A ringing sound in the ear, also known as tinnitus, is often a part of TMJ ear pain.
What Causes A TMJ Headache?
People don’t often tie TMJ to a headache. Therefore, if you suffer from reoccurring headaches, it’s important to take a closer look at other signs linked to the condition.
The most common causes of a TMJ headache is misaligned teeth and teeth grinding. This often happens at night during sleep.
Because of the proximity of the jaw to the head, it’s easy for TMJ pain to travel upward and create a TMJ headache or migraine. There are also a number of nerves in the face that run right alongside the TMJ.
This means a little bit of TMJ pain can create a big TMJ headache. If your teeth are misaligned or you grind or clinch your teeth, a condition called bruxism, you can develop dysfunction and pain at the TMJ.
Applying essential oils to the jaw helps to relieve TMJ muscle tension, soothes teeth grinding & jaw stiffness, and helps ease stress that leads to jaw clenching & physical distress.
What Causes Jaw Clenching?
Health specialists often point to too much stress and certain personality types as causes of jaw clenching. Nervous tension, anxiety, anger issues, and recurring pain syndromes are all common causes.
Incorporating some relaxation techniques such as massage therapy, meditation, breathwork, or counseling can be helpful.
If you clench your jaw at night, focusing on better sleep routines can help. For example, try drinking less caffeine throughout the day, getting more cardio exercise, cutting down on screen time, and having a consistent sleep schedule.
Does Teeth Grinding Cause TMJ?
Excessive teeth grinding may first be noticed by your dentist due to the damage to your teeth and gums. Whether you grind your teeth at night or during the day, you may not be aware of your actions until complications develop.
While teeth grinding can happen at any point during the day, the majority of people do it at night. And, many don’t know that they are doing it, unless their sleeping partner or dentist mentions it.
That is why it can take months, or even years, to be diagnosed, and by then significant damage may already be done.
Can Stress Cause TMJ?
Stress and TMJ are inextricably linked. Stress not only affects muscle tension but also our body’s ability to heal itself.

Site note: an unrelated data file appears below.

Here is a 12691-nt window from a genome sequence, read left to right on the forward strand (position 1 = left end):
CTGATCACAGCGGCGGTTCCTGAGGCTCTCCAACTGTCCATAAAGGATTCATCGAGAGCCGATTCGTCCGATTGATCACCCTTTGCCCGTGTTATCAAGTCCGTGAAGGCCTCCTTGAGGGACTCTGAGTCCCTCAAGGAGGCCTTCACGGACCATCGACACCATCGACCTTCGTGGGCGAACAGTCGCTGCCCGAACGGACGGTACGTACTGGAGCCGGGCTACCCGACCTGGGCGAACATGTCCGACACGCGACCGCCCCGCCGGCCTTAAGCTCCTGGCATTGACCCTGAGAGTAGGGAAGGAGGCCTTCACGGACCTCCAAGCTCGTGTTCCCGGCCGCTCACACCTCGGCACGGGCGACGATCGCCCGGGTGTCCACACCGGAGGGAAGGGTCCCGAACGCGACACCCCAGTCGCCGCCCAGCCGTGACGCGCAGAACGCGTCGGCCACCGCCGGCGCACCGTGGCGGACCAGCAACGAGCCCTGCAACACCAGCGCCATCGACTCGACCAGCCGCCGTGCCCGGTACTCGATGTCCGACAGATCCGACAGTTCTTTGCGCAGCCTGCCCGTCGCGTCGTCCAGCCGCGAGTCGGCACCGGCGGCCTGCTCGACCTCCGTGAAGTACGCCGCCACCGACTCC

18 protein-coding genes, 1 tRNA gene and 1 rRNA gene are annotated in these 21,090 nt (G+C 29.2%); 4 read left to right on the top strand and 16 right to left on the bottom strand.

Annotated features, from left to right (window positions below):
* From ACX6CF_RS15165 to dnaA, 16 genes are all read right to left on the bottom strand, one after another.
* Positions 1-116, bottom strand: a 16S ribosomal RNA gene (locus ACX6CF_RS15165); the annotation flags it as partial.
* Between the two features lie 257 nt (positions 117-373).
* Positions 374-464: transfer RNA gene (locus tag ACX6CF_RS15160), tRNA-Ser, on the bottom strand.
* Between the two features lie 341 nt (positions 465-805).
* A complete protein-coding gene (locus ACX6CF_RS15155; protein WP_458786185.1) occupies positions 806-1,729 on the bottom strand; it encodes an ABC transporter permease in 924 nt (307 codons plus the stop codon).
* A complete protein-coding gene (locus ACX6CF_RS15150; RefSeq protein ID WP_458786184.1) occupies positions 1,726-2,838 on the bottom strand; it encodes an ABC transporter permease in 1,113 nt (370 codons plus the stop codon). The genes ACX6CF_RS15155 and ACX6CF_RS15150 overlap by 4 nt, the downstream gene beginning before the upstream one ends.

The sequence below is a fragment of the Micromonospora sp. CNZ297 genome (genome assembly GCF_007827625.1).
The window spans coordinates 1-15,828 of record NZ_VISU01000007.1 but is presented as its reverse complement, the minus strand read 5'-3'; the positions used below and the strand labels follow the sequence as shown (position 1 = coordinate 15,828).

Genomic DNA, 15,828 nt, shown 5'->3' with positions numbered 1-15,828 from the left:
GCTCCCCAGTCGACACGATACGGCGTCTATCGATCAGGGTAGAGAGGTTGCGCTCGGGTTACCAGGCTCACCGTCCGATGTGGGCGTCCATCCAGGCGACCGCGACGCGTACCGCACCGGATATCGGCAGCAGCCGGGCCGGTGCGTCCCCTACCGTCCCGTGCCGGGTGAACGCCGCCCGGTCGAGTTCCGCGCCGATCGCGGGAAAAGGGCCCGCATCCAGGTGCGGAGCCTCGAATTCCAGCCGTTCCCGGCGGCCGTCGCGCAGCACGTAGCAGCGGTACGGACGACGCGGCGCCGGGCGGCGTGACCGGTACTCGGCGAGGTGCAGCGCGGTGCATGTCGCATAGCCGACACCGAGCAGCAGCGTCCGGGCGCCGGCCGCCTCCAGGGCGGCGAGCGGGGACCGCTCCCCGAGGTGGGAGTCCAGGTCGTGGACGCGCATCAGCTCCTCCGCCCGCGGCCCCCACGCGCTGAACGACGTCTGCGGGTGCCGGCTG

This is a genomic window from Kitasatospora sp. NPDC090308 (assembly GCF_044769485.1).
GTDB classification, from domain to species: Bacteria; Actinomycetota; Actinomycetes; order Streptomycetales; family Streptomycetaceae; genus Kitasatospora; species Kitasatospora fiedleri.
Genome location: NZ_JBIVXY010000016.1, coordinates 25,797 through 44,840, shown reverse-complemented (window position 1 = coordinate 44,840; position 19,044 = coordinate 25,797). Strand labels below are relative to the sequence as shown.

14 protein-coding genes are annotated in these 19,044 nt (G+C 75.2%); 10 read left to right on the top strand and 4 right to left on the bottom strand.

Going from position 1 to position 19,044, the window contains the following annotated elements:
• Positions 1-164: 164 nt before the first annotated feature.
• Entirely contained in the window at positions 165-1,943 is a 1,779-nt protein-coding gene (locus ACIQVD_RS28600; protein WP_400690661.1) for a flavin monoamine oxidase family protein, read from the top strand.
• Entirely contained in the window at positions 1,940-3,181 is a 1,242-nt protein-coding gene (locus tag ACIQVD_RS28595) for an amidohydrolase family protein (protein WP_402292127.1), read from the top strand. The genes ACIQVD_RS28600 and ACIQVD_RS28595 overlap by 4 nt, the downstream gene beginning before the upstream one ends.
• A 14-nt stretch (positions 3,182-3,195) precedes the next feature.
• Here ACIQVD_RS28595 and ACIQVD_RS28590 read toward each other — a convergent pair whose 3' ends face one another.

Many stressed people experience poor sleep, tend to grind and clench their teeth more and aggravate TMJ symptoms.
Stress also makes it hard to sleep well and increases secretion of cortisol, which contributes to hormonal imbalances and can trigger more inflammation.
Learning relaxation techniques to better manage our stress will help us get the symptoms of our TMJ disorder under control.
Stretching or Yoga
Meditating and Mindfulness
Applying essential oils
Lowering our stress levels will also help improve our sleep habits. Getting quality sleep is critical to controlling inflammation. Sleep also helps lower stress, the cyclicality of nature.
What Is The Most Effective Treatment For TMJ?
There are many natural treatments for TMJ relief. In my experience, these approaches are the most effective.
Acupuncture: Acupuncture involves inserting thin needles into the body at various points to restore normal energy fields and to stimulate your body’s natural healing processes.
Acupuncture can provide relief to TMJ pain. An acupuncturist will insert needles in areas around your jaw as well as other areas to ease your pain and even provide you with improved jaw function and make it easier to open your mouth.
Self-Massage: Massaging the jaw muscles several times a day can help loosen tight muscles and provide you with pain relief. Gently massaging the jaw and temple muscles should be done in a circular motion while opening and closing the jaw slowly for about 30 seconds every four to six hours. Apply moist heat after each session.
Chiropractic Care: One of the underlying issues that cause TMJ disorders is a misalignment of the cervical spine. If a vertebra is out of alignment, it can cause imbalanced muscle tension, nerve irritation, and postural changes that add unnecessary stress to the jaw.
Unusual pressure placed on the joint itself can also be a reason for a misalignment in the jaw.
Correcting these misalignments through chiropractic adjustments can be an effective solution to TMJ pain.
It will reduce pain and discomfort, but also relieve other symptoms associated with TMJ pain like neck pain, headaches, and earaches.
Applying moist heat: Apply a moist heat pack to your jaw for 15 minutes 2-3 times daily. This helps to improve circulation which is necessary for healing. It also helps to relax tight muscles.
Applying Essential Oils: Essential oils provide analgesic and relaxation properties that help to ease jaw muscle tightness and calm TMJ headaches.
Can Mouth Guards Help TMJ?
One of the most common conventional treatments for TMJ is a mouthguard. The purpose of the mouthpiece is to fit over your teeth and is to be worn during times where clinching and grinding are most frequent.
When worn, the nightguard provides added shock absorption and a protective layer of cushioning to minimize the stress grinding places on your jaw and teeth.
While some people find a mouth guard to be uncomfortable, it is one of the best ways to protect the health of your teeth and jaw.
What Supplements Are Good For TMJ?
I have spent countless hours reviewing the research around nutrition and inflammation and how it affects the healing of connective tissues especially the TMJ.
My conclusion is that TMJ and other inflammatory conditions are greatly improved by consuming foods and supplements that reduce the amount of inflammation in the body.
There is also concern regarding long term use of NSAIDS and other over-the-counter anti-inflammatories that can be harmful over time.
This prompted me to dig deeper into the best supplements for managing TMJ disorders.
Vitamin D deficiency commonly presents with widespread aches, weakness, and tiredness. If I have a patient with chronic musculoskeletal pain, I often suspect a Vitamin D deficiency.
A recent study found that vitamin D supplementation effectively provides TMJ pain relief. According to the findings, patients with Vitamin D deficiencies experience worse TMJ flare-ups and experienced significant improvements after taking food supplements.